While we played a slow, even dull passing game which failed to break Stoke down, United were dynamic and powerful in attack, exchanging quick-fire passes and sprinting up the pitch. As much as it pained me to say it, their style of play reminding me of that of the Invincibles. Not obsessed with keeping possession like we are, but patient. They don't force the opposition back with pressing and a high defensive line, making it difficult to break down the other team's defence. They play a deep defensive line, making attacks easier to deal with and defences easier to break down.

The way that we set out our stall is just asking teams to sit back and defend - if they don't, it's pretty much suicide, as Blackpool have found out. Arguably our biggest problem is of our own doing. One of the only teams to not sit back due to our high pressing has been Tottenham at White Hart Lane. They were able to do so because they managed to match us in attack - not because they're on the same level as us going forward, but more because of the fact that it was a derby, and anything can happen in derbies. West Brom also succeeded in playing attacking football against us, exposing our poor defence with excellent counter attacks, just like Man United do to us and other teams regularly.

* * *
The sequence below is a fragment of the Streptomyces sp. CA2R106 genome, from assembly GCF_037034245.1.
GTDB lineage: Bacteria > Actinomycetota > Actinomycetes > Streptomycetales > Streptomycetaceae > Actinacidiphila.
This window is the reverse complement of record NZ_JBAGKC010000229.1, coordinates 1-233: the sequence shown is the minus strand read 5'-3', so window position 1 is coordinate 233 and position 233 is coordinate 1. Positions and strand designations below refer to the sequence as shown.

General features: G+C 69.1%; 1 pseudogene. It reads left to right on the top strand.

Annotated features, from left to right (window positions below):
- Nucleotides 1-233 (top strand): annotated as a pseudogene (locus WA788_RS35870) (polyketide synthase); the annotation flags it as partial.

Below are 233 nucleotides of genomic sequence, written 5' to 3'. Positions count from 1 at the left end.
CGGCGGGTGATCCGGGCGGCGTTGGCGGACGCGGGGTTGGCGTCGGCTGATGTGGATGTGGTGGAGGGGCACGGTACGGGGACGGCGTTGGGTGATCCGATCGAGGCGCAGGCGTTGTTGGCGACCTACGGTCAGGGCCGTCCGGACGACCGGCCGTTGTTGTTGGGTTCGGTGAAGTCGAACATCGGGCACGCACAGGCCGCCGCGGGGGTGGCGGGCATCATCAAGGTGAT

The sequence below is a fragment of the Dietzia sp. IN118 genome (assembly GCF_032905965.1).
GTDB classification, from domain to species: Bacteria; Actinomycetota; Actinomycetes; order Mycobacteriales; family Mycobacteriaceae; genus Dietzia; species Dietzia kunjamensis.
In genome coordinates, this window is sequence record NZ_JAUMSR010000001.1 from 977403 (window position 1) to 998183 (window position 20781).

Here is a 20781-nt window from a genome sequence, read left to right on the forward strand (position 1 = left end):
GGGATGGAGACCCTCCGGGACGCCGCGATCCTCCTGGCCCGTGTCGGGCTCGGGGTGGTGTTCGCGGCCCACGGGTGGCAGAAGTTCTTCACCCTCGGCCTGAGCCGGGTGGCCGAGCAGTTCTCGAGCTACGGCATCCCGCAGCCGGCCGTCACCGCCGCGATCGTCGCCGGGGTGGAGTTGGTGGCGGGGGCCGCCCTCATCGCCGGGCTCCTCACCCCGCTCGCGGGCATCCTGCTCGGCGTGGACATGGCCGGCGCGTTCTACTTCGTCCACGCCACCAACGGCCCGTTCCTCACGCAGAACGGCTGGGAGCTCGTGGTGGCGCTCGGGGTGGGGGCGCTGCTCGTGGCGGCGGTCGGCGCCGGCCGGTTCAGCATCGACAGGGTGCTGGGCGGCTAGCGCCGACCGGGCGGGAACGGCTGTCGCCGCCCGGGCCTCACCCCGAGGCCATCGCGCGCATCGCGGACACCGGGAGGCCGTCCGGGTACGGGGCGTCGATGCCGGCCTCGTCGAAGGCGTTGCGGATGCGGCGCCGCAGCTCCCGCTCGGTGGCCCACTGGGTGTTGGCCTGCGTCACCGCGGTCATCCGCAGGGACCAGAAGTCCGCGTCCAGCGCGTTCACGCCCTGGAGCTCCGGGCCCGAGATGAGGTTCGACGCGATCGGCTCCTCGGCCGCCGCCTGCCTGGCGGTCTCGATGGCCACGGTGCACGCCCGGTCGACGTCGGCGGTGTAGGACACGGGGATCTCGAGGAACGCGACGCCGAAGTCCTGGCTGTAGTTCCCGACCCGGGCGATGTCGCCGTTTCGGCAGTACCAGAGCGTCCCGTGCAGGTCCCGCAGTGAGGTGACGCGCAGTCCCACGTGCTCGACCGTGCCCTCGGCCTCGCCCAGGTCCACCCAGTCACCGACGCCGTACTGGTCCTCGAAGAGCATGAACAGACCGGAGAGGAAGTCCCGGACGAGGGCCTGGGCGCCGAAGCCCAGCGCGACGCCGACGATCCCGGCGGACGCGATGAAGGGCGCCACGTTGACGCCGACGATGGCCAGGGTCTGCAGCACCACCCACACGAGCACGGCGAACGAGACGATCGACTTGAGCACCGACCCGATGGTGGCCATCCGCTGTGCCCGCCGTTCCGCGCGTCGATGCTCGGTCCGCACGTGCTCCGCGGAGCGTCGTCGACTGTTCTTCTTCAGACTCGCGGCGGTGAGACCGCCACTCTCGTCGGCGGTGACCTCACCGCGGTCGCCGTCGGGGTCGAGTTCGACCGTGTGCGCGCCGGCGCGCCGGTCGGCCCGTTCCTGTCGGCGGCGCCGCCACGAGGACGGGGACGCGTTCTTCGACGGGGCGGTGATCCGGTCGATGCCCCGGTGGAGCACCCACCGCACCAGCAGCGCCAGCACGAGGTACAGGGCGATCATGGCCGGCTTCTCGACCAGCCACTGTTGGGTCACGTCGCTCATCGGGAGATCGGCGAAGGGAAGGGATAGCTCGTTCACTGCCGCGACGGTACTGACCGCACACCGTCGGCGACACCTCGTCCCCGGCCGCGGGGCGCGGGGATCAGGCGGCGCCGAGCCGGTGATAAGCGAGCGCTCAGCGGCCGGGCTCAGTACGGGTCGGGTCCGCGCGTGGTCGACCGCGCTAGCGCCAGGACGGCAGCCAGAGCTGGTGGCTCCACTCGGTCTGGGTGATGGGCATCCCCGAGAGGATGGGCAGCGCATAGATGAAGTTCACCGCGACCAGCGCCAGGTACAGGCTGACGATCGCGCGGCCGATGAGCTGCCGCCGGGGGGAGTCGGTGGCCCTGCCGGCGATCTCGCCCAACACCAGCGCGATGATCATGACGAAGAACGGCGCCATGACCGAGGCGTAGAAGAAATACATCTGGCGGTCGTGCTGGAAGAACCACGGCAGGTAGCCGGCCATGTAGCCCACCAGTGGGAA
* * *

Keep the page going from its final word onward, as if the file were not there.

Our high defensive line and the knock-on effects of it are what make beating us usually so easy for them to beat us. It also explains why so many of their goals against us are on the counter attack - we press so high up the pitch that when they get the ball, they find it so easy to break against us due to our limited numbers in defence.